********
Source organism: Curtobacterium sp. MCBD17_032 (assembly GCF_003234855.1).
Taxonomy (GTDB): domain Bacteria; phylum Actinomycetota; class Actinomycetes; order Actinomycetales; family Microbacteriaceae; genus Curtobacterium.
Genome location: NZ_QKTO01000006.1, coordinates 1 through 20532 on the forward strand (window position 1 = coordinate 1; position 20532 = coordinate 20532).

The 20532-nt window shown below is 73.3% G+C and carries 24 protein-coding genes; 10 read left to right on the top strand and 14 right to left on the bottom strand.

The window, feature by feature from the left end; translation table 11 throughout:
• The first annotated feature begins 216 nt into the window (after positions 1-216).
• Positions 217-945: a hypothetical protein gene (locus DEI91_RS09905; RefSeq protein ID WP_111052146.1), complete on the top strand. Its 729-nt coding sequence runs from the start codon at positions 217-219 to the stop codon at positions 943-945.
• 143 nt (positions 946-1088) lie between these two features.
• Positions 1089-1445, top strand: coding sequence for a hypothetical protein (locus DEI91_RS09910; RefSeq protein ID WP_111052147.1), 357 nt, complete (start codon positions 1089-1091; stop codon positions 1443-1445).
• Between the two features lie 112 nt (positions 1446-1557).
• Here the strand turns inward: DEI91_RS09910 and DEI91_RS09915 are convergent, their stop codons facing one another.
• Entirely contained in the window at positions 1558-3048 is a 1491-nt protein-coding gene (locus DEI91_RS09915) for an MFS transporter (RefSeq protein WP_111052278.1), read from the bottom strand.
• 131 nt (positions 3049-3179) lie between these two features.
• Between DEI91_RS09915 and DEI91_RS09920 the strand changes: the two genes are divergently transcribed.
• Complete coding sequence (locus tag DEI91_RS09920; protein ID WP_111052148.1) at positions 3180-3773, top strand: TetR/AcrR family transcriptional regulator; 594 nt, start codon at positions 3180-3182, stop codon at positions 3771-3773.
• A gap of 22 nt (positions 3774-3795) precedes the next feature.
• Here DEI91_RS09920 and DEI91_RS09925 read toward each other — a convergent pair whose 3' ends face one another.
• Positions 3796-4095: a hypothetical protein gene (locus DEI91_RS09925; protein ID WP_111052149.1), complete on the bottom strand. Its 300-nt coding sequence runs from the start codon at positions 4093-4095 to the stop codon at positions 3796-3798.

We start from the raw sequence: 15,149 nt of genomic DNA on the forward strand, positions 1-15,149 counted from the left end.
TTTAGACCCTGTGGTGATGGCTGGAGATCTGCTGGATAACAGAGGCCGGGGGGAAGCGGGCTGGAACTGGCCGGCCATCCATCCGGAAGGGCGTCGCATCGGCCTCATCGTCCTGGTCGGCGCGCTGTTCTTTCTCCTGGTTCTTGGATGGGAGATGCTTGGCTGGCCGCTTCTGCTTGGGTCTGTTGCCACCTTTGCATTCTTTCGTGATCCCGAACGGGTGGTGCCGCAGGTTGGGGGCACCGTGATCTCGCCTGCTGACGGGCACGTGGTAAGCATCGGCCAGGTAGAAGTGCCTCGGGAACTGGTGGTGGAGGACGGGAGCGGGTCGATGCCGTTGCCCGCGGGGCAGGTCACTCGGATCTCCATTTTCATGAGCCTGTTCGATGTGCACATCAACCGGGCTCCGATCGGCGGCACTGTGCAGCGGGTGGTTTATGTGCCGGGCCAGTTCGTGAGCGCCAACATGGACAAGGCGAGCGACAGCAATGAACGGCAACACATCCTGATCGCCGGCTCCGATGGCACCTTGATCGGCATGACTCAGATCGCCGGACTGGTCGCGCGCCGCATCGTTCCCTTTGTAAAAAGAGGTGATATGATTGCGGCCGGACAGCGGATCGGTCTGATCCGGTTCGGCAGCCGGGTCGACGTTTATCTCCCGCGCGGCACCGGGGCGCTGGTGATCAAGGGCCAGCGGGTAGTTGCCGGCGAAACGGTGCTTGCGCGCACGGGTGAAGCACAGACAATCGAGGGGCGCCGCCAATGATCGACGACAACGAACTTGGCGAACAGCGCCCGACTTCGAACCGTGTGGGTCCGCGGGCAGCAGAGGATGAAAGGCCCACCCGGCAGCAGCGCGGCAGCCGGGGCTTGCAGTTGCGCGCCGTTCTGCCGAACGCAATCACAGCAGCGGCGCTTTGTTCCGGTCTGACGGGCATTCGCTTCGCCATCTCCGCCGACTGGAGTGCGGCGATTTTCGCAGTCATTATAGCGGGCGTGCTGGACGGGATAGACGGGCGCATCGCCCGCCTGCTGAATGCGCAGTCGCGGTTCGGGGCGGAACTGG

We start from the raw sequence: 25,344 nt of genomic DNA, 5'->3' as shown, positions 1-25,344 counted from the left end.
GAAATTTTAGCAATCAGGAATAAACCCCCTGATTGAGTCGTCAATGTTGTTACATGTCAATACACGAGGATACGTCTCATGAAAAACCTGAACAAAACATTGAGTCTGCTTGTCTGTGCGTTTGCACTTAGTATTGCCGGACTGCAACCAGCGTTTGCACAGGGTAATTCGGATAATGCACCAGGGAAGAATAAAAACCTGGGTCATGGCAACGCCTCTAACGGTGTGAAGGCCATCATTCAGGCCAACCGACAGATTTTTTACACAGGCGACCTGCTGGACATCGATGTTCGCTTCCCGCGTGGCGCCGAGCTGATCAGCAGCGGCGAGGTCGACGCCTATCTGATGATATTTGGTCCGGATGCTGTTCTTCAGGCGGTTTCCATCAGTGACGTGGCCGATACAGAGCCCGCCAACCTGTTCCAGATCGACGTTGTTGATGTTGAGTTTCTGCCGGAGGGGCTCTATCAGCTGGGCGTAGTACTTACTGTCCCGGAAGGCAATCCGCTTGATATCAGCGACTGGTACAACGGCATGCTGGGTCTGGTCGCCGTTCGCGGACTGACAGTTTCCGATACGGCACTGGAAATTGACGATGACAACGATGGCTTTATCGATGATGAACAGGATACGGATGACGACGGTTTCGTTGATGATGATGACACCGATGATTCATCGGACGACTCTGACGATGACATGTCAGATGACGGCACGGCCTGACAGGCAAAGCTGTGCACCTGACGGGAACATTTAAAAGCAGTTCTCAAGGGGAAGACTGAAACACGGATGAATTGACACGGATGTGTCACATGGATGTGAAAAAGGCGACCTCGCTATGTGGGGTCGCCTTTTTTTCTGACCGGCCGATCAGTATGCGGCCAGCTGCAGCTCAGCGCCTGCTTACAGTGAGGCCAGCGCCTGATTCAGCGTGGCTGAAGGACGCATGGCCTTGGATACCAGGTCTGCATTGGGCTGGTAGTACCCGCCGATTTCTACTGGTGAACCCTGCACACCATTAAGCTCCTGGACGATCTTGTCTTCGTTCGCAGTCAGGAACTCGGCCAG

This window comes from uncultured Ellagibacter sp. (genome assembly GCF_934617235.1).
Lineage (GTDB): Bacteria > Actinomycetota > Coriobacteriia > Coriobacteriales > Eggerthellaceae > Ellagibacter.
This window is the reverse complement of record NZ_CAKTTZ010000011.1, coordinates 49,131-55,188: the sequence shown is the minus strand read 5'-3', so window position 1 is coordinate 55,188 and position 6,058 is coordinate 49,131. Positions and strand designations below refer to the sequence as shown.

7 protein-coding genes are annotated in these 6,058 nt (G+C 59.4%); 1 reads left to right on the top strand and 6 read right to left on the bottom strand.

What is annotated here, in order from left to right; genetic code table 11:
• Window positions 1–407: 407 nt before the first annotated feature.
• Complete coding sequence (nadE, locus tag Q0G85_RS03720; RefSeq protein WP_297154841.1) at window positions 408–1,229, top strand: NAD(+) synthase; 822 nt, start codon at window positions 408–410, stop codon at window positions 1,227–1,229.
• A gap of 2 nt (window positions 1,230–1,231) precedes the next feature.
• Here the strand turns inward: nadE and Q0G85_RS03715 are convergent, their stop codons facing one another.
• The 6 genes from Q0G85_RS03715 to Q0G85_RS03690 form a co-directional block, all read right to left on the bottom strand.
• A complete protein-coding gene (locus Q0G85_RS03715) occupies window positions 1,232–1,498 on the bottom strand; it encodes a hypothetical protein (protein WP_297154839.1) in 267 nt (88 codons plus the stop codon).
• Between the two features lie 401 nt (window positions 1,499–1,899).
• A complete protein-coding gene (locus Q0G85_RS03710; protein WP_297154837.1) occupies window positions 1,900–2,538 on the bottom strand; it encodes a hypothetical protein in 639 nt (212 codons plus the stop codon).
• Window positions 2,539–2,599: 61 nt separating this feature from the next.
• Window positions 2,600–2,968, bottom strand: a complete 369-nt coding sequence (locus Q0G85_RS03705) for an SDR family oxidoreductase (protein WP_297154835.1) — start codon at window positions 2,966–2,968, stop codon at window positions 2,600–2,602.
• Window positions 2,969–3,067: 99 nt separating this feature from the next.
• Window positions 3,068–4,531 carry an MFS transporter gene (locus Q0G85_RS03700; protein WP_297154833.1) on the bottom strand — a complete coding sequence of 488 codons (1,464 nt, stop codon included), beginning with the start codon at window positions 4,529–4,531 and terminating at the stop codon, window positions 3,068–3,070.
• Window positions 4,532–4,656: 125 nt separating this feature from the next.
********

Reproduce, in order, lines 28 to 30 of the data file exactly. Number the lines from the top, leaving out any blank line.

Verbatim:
• Window positions 1–407: 407 nt before the first annotated feature.
• Complete coding sequence (nadE, locus tag Q0G85_RS03720; RefSeq protein WP_297154841.1) at window positions 408–1,229, top strand: NAD(+) synthase; 822 nt, start codon at window positions 408–410, stop codon at window positions 1,227–1,229.
• A gap of 2 nt (window positions 1,230–1,231) precedes the next feature.